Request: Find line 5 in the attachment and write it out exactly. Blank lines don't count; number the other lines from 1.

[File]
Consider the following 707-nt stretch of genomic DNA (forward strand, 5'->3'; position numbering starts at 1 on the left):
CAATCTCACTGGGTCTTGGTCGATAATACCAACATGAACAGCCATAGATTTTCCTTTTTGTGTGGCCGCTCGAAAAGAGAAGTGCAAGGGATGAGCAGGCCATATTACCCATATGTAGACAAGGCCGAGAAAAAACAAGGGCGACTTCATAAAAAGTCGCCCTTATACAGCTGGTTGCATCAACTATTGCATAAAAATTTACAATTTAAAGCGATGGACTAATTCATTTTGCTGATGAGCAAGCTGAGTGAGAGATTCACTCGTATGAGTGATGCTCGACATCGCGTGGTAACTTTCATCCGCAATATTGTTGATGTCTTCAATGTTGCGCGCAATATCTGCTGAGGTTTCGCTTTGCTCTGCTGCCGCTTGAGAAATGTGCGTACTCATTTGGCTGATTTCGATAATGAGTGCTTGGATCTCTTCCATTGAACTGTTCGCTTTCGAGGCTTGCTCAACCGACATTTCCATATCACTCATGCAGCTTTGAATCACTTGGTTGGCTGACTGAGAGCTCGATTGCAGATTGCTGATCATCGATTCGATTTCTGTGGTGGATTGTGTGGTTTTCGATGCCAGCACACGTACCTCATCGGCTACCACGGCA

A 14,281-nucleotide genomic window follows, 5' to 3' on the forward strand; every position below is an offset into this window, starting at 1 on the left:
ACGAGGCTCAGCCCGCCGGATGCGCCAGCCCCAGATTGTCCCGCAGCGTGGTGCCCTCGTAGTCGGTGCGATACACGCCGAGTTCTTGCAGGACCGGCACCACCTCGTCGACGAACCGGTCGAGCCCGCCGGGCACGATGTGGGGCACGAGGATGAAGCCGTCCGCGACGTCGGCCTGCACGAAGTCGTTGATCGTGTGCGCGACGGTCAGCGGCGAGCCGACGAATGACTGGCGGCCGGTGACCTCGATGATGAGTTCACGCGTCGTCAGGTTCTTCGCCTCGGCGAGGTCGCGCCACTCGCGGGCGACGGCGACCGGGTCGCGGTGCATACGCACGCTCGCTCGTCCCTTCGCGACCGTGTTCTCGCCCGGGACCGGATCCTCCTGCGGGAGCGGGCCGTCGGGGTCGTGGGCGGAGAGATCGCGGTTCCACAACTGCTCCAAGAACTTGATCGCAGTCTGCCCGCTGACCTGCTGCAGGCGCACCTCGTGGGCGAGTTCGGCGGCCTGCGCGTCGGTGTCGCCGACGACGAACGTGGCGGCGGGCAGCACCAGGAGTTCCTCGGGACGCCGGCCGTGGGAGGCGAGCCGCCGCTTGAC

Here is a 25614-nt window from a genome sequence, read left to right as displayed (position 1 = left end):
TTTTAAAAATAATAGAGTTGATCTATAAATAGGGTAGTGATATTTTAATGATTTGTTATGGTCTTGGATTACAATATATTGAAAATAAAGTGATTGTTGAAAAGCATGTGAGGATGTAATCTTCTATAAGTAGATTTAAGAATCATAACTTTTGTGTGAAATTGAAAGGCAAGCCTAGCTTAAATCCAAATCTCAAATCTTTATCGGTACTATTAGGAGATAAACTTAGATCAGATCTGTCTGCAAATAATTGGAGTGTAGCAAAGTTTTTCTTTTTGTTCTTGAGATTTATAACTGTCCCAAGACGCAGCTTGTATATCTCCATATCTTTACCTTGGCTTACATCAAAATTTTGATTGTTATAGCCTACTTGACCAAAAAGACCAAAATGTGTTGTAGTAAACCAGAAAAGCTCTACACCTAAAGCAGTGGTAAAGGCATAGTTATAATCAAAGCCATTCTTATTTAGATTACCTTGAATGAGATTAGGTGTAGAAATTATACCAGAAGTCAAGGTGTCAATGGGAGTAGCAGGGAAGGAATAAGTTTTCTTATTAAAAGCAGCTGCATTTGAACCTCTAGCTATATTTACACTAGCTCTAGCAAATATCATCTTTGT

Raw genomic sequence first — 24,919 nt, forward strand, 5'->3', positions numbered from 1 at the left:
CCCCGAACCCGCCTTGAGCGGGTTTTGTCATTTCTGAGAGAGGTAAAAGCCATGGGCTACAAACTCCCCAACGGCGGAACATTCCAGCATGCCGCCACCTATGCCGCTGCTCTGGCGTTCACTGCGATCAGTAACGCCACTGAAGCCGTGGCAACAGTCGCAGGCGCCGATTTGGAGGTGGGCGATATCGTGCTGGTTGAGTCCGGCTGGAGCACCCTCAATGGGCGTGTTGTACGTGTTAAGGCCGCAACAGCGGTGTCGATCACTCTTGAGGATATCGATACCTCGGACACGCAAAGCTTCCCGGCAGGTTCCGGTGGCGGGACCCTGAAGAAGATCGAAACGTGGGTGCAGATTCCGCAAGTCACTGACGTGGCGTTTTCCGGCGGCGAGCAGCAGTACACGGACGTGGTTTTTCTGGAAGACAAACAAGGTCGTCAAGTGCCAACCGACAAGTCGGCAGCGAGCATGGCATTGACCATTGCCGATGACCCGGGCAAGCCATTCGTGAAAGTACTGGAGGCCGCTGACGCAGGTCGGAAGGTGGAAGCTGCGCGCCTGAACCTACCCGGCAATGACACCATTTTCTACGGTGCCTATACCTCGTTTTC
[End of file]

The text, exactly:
Here is a 25614-nt window from a genome sequence, read left to right as displayed (position 1 = left end):